Love’s Portrait by Anna Larner (plus a FREE ebook)

Congratulations to Caryn Katz! She’s the winner of this drawing.

Happy Sunday! Check out Anna Larner’s newest release, Love’s Portrait! She’s here to tell us all about it AND, because she’s amazing, she’s giving away an ebook copy here today. Drop your name into the space below to enter the drawing. We’ll pick a winner on Friday, 4/12/2019. 

Good luck!

Love’s Portrait is a vibrant contemporary lesbian romance with a historical twist. Sparks fly between Molly, an art curator, and Georgina, her museum’s aloof benefactor, as they research the portrait of a 19th-century lesbian social activist and try to convince the museum’s board to display it.

“…it’s like she never mattered.” Molly Goode, art curator, Love’s Portrait.

Loves Portrait.jpgLove’s Portrait has been inspired by personal experience. A creative writing project, Women’s Writing in the Midlands, 1750-1850, introduced me to the real-life 19th century radical female abolitionists Elizabeth Heyrick and Susanna Watts. Their combined archive is kept at my local records office. As I poured over their writings including volumes of campaigning tracts and treatises it became apparent that these women from Leicester were at the heart of a wider female campaign for the ‘immediate not gradual abolition’ of slavery in the British Empire. These women were clever, determined, and successful. However their contribution to this campaign is virtually unknown, overshadowed by that of their male counterparts, such as William Wilberforce. And I began to imagine – what if added to this injustice some of those passionate radical women campaigners were lovers and not just friends? Then the gender injustice would have felt compounded by their sexuality.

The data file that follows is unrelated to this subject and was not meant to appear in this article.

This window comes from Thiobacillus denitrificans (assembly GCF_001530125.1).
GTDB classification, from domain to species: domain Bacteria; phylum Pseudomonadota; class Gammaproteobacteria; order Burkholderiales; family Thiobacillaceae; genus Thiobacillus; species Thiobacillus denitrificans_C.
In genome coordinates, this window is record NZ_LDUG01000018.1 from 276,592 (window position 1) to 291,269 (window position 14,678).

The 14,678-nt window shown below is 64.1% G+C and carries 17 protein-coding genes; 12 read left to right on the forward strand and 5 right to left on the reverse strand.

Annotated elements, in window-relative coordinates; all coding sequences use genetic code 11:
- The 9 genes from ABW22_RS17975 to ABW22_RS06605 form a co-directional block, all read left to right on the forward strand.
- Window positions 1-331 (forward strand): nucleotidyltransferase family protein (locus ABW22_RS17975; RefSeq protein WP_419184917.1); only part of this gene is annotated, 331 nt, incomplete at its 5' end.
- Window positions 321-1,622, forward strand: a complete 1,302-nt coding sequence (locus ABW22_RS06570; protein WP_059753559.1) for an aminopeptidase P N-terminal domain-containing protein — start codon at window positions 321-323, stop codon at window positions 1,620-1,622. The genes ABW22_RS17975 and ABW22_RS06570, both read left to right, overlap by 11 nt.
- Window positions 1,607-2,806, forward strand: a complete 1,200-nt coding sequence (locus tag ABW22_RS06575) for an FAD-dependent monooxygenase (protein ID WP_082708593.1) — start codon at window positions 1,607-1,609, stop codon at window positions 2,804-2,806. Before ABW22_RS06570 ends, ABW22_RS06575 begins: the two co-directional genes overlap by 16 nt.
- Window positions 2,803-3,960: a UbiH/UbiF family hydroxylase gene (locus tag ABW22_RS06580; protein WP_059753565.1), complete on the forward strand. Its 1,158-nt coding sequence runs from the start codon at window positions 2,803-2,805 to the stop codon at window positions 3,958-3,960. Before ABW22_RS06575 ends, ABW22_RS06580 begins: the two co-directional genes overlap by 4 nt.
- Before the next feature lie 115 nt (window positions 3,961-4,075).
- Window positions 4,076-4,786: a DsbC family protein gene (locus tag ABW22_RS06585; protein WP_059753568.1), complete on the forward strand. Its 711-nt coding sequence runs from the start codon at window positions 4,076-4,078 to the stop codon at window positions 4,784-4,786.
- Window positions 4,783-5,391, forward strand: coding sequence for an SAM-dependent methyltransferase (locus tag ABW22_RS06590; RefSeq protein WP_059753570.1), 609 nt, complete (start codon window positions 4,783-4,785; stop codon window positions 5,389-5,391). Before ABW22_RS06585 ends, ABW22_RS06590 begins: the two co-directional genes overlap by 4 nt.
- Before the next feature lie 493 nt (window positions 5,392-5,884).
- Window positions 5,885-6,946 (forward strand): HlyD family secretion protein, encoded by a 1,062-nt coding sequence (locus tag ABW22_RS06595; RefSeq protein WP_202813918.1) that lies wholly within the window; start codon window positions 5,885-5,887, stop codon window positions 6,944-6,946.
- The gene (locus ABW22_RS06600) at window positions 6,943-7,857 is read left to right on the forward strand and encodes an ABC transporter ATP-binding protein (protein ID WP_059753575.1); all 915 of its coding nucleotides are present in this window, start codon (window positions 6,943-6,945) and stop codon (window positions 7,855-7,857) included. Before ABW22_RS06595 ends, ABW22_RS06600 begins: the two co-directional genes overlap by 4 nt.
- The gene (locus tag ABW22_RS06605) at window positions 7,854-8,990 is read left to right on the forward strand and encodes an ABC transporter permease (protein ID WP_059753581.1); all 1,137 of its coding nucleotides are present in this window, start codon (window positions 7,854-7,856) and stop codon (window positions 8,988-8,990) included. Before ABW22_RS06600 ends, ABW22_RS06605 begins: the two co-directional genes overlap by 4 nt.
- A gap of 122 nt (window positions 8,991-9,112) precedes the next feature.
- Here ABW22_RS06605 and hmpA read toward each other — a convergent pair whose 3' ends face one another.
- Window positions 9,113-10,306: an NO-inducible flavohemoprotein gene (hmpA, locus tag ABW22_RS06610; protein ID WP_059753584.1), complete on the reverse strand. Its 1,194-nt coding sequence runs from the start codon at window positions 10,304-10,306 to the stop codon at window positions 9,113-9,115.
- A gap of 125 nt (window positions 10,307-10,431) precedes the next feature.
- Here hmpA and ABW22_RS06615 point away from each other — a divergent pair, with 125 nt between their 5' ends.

So, if your achievements, your passion, your skills, your love had been casually overlooked, omitted from both private and public memory, would you care? What’s more would anyone care on your behalf, then or now? And what happens if you couldn’t turn to the bastion of museums, the keepers of our past, the teller of our truths, to correct this omission, this casual wiping out? These questions lie at the heart of Love’s Portrait.

With the exception of dedicated history months, the subject of gender and sexuality is barely touched upon in most museums, with the result that the cultural legacy of heteronormative presumptions and patriarchal norms replace the gap, fill the silence – ultimately skewing ‘public memory’.

Dedicated history months, whilst incredibly important, should not replace the need for a genuinely embedded approach by museums to include a diversity of voices in permanent displays, future collecting, and cataloguing.

The public memory of the future should be filled with diverse, equal, and proud voices sharing their history for all to see. This is a matter of right.

Love’s Portrait is a fictional story. But like all fictional works their power lies in the truth they tell. So fall in love with the characters, and fall in love with their fight.

Love’s Portrait is available right now from the Bold Strokes Books website, and 16th April 2019 from all other retailers.

Anna is an English Literature graduate with a passion for LGBT heritage. She has master’s degrees in museum studies and the word and the visual imagination and has written and curated a permanent exhibition of LGBT voices and memorabilia, based at Leicester’s LGBT Centre.

Anna’s debut novel Highland Fling was a finalist in the 2018 Golden Crown Literary Society Awards and was recommended as one of the Top Ten Summer Reads of 2017 by AfterEllen. Her short story “Hooper Street” can be found in the BSB anthology Girls Next Door. Her poems have been published with Paradise Press and the University of Leicester’s Centre for New Writing.

Facebook: @anna.larner.writer Twitter: @annalarnerbooks Instagram: @anna.larner.writer



  1. Such an important topic that further reinforces the notion (fact) that history is written (and preserved etc) by the victors and those in power. I guess it’s no surprise that museums would be no different than history books, movies and more, in their selective approach to what and who they bring attention to versus forget or try to bury.
    I look forward to reading your book.

    Liked by 2 people

  2. I’ve started reading through the excerpt on the publisher’s website and this looks like it’ll be a very entertaining book to read. I look forward to picking it up.

    Liked by 1 person

  3. This sounds like a great story! My daughter is majoring in history and I’ve enjoyed finding books on (and of) queer history to add to her library. 🙂

    Liked by 1 person

Comments are closed.